DHL: Well, that's happening this weekend, as a matter of fact, for the very first time -- in London at the MCM Expo. I was planning on being in London anyway to teach [about new media] at the National Association of Broadcasters and I got a call from the folks at the MCM Expo. I've signed autographs in the past: I'm a radio guy; I've been to car dealership openings and supermarket appearances -- you know, typical radio work. Where people show up wearing vests and pins and say, "I listen to your show every morning, you're awesome!" And you sign autographs and that's great. But you sign them for free. And the guy from the MCM Expo goes, [in a British accent] "You'll get paid per autograph." And he told me how much, and I was like, "Wow, this is what baseball and football players do." I was a little taken aback. And I'm gonna be on a panel with Ken Lally ["The German" on Heroes], Greg Grunberg and Brea Grant. So there's a whole bunch of things going on in my life that absolutely were unexpected and joyous. I'm watching my page on Heroes Wiki grow by leaps and bounds every moment. It's like all the people in my past life -- my kids and people I knew in high school -- are like, "Is that you? That's not you, is it? That's you!" I've heard from people I hadn't heard from since the sixth grade. So yeah, I am really excited and really grateful -- and, actually, I'm pretty proud of what I've been able to accomplish in this one character and that I've been able to reproduce it at will. Because if this was a fluke, I'd be a little disappointed. But I've booked The Unit, CSI and Frank TV all since and around the Heroes booking. So it doesn't seem to me to be that I'm just the ugly guy they needed for this character and that's all I'll ever do.
TWoP: Some actors do a part in the sci-fi genre and then they move on, while others embrace the experience and try to extend their involvement with it beyond the actual show or movie. It sounds like you're still thinking about Doyle -- who he is, what his life was like. He's not just a guy you happened to play on one job of many jobs, is he?
DHL: I think that actors care as long as they need to -- as long as they're playing the part, as long as they're part of the production -- because you can only hold so much stuff in your brain. And if you move from doing this to maybe doing a Shakespeare play on stage or doing a sitcom to doing something in film, you have to give as much attention to the new role as you did the old role. But certainly for me, this is a big role -- not the biggest of roles, but it's a big role for an actor. It's my first network role, so I am very careful about maintaining the quality of everything I do around this. Not that I wouldn't for the part of the car-wash manager that I'll play on CSI, but at the same time, there's far more demanded of me here. I don't think anyone from Television Without Pity is going to be interviewing me about being car-wash manager on CSI. As you mentioned, the sci-fi/fantasy/comic-book genre fans care so much about the story and about the characters and about the powers and about the settings. There wouldn't be hundreds and hundreds of Heroes fansites if it didn't strike a chord with people -- and that's a huge responsibility for an actor. And just in case Eric Doyle becomes something more than what he has done so far, I want to make sure that my ducks are in order how I approach this. I just feel like this is one of those special characters -- first of all, he has a name. You know you've graduated into something different in acting when your character actually has a name -- and is on multiple episodes. And the way they've treated me at Heroes, I gotta tell ya, I'm still waiting for someone to just shake me and wake me up and go, "Yeah, it was just a dream. Don't get greedy." I don't take anything that's going on here for granted because I am a fan. You want to know how geeky I was? I remember having a green fabric-covered notebook that was filled with the stardates of the different episodes -- [spoken] when Kirk would come on in Star Trek in the original series -- because I wanted to try to make sense of the chronological order, which, by the way, made no sense whatsoever. So I get what fans are like and I get why they love the show. And I want to feed that. I want them to be so happy and so creeped out when they see my character. I get that entirely.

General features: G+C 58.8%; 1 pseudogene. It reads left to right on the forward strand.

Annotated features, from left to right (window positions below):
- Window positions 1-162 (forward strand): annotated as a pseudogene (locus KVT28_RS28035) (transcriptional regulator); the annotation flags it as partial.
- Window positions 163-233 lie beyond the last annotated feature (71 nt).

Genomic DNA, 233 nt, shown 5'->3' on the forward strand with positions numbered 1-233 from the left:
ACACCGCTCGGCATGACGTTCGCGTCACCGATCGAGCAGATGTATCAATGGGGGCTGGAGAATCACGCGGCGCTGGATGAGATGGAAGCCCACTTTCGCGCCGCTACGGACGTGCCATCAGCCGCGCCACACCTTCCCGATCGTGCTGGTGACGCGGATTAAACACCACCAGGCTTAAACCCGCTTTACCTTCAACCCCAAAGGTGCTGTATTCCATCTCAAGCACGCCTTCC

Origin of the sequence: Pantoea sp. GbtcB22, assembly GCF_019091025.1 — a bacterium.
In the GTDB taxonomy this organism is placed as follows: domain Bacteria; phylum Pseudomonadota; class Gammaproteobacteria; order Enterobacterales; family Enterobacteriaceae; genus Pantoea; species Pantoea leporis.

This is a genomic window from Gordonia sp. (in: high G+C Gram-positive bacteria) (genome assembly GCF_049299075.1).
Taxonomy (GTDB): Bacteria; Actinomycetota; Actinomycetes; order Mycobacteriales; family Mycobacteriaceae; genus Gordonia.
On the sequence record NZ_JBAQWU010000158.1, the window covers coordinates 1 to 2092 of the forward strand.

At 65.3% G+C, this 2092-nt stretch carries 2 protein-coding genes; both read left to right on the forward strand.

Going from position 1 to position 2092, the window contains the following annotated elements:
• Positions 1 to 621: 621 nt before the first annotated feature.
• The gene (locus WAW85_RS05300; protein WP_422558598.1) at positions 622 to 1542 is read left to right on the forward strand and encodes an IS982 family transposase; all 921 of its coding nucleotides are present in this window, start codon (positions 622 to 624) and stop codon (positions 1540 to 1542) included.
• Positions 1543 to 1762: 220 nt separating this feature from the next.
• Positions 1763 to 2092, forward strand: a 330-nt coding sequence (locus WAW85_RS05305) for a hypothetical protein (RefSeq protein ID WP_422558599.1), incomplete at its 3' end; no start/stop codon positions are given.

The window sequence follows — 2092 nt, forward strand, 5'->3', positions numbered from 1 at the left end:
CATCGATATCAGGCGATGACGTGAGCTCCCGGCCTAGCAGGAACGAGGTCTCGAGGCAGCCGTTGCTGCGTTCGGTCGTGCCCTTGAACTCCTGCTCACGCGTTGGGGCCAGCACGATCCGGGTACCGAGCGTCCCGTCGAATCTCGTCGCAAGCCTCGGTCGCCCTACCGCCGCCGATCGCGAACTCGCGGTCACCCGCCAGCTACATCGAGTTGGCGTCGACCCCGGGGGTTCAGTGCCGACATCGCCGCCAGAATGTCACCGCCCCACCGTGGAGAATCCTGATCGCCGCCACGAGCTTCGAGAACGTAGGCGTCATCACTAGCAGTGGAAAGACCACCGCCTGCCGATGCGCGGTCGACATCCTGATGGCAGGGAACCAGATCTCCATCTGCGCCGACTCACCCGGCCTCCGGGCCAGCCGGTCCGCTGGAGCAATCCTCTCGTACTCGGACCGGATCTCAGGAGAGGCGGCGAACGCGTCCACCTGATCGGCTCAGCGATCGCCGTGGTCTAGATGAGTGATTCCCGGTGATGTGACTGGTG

TWoP: Can you tell us anything about what's next, if anything, for Doyle on the show?
DHL: Well, I can neither confirm nor deny that Eric Doyle has been charged with any crimes against humanity. I can neither confirm nor deny that Eric Doyle was shipped back to Level 5 after his injection. I don't know what they did with him, but you might think about what happens to a guy like that... He is a hurt character; he's a little puppy dog that just got kicked around. He might be a little incensed. So, this might be the last we see him or he might be back to try to win the heart and mind of Meredith all over again. But I can tell you that I think in general this season, characters are being used very much to serve the story. A lot of people say last season was sort of a mish-mash, but of course the writer's strike cut things short and they kind of had to scramble to make what had been a long-term arc work. They did a yeoman's job. And this year, what I think we're seeing is a rounding-out in the humanity of the people on the show... I have a feeling that [Doyle] may have an extended life on the show. But I can't say for sure.